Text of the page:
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The Secrets We Keep

I never thought I would boast about wearing used clothes. If fact, it’s taken me a while to get to this point. I grew up loving fashion. I enrolled myself in fashion school, worked at extravagant department stores, and made my living marketing new clothes to women. Every detail captivates me about fashion: the craftsmanship, the material, the creation, and the story.

I’ve been buying and selling clothes from the mid-90s. I would gather my clothes in shopping bags, load the car and then circle the same block about 8 times till I found the perfect spot in front of my neighborhood consignment boutique. I always dashed in and out, never spending more than 15 minutes inside. If something caught my eye – I hurried into the fitting-rooms, usually ending up with my shoes still on and my pants piled around the ankles. In those days, you didn’t brag about the designer bag or blazer you scored at places called Martha’s Repeats or New 2 You Consignment Barn.

My first experience purchasing second-hand clothes online was on The Real Real. After working from home for over a decade, I went back to working for someone else. I was about to enter a new chapter in my life, and just like 90% of women starting a new job, I went shopping. My work wardrobe: Prada wool pants with a silk Ferragamo blouse, DVF dresses, Blahniks with a classic Gucci blazer. The variety and prices were better than any department store I shopped. I could own a DVF dress for $70, which cost $450 at the mall or a pair of Blahniks that I used to pay over $500 for, now, $175.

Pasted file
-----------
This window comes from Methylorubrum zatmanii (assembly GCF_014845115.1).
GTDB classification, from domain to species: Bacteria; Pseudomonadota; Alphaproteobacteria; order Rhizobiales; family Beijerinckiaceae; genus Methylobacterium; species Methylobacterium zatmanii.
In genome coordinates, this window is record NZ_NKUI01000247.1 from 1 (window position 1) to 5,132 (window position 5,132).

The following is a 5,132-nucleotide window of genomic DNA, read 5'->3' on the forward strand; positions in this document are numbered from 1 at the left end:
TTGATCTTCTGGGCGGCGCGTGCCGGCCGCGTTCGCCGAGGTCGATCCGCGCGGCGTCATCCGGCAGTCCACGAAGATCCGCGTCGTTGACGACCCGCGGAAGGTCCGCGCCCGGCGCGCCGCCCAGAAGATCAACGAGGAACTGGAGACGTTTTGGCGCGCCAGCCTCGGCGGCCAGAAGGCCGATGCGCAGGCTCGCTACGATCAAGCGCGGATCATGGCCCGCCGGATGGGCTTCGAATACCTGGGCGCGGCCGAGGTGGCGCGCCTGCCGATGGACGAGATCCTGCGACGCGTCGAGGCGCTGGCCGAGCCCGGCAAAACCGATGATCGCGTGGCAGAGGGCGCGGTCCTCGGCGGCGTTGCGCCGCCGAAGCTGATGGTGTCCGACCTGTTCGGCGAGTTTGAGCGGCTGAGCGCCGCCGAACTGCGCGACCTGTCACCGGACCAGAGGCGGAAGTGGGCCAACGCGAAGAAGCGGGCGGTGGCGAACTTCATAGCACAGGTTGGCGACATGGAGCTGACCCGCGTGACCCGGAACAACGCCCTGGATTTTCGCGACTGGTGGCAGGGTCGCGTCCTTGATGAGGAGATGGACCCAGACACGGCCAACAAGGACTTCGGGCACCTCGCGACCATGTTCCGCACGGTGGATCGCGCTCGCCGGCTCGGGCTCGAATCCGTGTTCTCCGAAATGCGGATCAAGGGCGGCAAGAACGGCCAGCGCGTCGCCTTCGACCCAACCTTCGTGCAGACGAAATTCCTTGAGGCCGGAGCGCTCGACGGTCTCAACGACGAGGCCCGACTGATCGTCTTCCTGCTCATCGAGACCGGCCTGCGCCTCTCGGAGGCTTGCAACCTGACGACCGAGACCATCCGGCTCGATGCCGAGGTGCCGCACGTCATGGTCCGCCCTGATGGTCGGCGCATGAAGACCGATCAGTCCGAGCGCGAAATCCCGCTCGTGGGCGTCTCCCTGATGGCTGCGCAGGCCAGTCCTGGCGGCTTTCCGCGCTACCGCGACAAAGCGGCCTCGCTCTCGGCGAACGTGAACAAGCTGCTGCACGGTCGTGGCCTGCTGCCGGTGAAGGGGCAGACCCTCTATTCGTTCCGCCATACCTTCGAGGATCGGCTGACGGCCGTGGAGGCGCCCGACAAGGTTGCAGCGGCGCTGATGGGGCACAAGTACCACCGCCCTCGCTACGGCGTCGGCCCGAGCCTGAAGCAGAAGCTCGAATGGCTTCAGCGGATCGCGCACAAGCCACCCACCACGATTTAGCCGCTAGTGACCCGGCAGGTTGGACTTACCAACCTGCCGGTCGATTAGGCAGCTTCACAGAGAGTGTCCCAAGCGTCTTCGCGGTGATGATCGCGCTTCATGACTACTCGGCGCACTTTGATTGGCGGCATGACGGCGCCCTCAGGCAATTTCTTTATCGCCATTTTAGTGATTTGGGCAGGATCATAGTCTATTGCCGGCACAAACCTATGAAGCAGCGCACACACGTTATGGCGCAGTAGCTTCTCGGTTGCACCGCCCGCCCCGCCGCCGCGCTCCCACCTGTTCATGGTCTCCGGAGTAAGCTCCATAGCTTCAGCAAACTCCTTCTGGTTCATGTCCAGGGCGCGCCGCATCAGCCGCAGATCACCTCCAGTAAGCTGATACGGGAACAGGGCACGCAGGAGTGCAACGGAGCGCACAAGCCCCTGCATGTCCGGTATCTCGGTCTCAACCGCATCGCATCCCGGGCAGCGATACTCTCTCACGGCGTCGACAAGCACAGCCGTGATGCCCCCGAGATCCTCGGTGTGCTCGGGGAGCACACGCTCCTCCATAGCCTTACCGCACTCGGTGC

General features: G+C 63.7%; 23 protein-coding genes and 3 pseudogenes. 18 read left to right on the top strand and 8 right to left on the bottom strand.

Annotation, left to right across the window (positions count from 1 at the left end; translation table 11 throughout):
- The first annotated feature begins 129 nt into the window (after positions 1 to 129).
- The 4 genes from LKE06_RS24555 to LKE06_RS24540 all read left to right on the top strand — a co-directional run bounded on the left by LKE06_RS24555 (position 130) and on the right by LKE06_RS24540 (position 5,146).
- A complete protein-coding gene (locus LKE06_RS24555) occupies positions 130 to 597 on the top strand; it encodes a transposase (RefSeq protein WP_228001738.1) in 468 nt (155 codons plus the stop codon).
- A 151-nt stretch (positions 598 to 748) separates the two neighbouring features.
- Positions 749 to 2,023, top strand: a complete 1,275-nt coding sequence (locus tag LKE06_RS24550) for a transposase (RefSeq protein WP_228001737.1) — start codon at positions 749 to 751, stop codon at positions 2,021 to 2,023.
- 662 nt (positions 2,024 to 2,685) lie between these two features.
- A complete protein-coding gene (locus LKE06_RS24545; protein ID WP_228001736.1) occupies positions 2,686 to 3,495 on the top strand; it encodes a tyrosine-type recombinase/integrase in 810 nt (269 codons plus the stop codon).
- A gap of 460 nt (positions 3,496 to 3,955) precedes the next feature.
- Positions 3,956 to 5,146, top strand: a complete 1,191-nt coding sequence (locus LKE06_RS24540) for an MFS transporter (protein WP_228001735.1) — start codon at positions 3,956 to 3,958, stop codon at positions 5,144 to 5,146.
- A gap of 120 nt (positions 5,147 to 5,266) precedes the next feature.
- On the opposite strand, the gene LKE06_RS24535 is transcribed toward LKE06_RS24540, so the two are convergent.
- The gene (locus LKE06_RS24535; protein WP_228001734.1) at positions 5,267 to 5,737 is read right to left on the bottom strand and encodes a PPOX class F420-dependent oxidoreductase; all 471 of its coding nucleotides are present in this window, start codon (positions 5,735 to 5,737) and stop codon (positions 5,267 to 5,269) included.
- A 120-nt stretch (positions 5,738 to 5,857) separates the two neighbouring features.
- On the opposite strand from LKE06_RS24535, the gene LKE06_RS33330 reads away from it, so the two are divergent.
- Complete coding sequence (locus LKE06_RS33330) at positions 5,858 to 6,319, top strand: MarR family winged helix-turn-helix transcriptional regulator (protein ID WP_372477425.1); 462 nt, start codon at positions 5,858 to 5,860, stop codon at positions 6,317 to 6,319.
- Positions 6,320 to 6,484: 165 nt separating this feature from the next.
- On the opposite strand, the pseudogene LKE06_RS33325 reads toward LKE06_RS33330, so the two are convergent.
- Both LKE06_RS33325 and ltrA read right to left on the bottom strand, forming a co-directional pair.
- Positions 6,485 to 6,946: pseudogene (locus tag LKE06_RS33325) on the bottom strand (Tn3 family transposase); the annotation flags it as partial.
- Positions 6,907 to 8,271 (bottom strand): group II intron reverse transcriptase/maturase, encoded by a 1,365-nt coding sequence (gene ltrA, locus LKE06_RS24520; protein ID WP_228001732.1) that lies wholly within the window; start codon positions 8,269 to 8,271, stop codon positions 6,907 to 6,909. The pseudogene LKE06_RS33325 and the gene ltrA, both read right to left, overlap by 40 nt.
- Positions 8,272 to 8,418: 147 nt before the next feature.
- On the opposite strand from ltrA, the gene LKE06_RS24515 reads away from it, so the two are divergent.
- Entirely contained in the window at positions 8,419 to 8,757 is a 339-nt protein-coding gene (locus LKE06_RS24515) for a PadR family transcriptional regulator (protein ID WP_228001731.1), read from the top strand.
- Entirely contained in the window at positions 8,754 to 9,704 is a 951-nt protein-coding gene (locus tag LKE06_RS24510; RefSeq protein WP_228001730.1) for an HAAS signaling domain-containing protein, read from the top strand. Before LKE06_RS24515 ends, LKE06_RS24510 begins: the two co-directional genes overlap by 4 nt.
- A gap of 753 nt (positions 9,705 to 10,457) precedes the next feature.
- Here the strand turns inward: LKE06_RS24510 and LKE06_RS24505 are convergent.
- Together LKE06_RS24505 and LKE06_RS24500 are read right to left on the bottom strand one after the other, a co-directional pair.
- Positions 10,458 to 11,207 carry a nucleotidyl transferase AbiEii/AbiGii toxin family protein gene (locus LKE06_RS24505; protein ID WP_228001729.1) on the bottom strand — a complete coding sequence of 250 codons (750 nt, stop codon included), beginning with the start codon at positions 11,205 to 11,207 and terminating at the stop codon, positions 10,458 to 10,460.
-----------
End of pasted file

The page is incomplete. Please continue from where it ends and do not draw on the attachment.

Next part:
Before the start of my new job, I offered a fashion show to my then-husband and young daughter. When I reflect back on that moment, it was the first time I openly displayed my clothing purchases with pride. In the past, the scenario played out something like this: sneak shopping bag with new clothes in the house, when hubby is in the shower, stash bag in the back of the closet, wear inconspicuously. If asked, “Is that new?” I’d respond with a shake of the head and deflect, “Planning to watch the game later?”

Why now, I wondered, didn’t I have the usual new-clothes-guilt? If you’re female, at some point, we’ve all felt this way, even when it’s (y)our money. Was it the incredible deals, the bragging rights of the money saved, the online shopping experience, or the luxury brand labels? Maybe it didn’t even feel like consumption. These were used clothes, after all, worn by other women.

Since living in Paris and adopting some French ways, it baffles me to think about how I used to consume so many clothes. Now, in the most fashionable city in the world, I only shop and wear second-hand. My time here has taught me French women buy second-hand too, a little secret they like to keep to themselves.

(All the pieces I wear are second-hand - the shoes too!)

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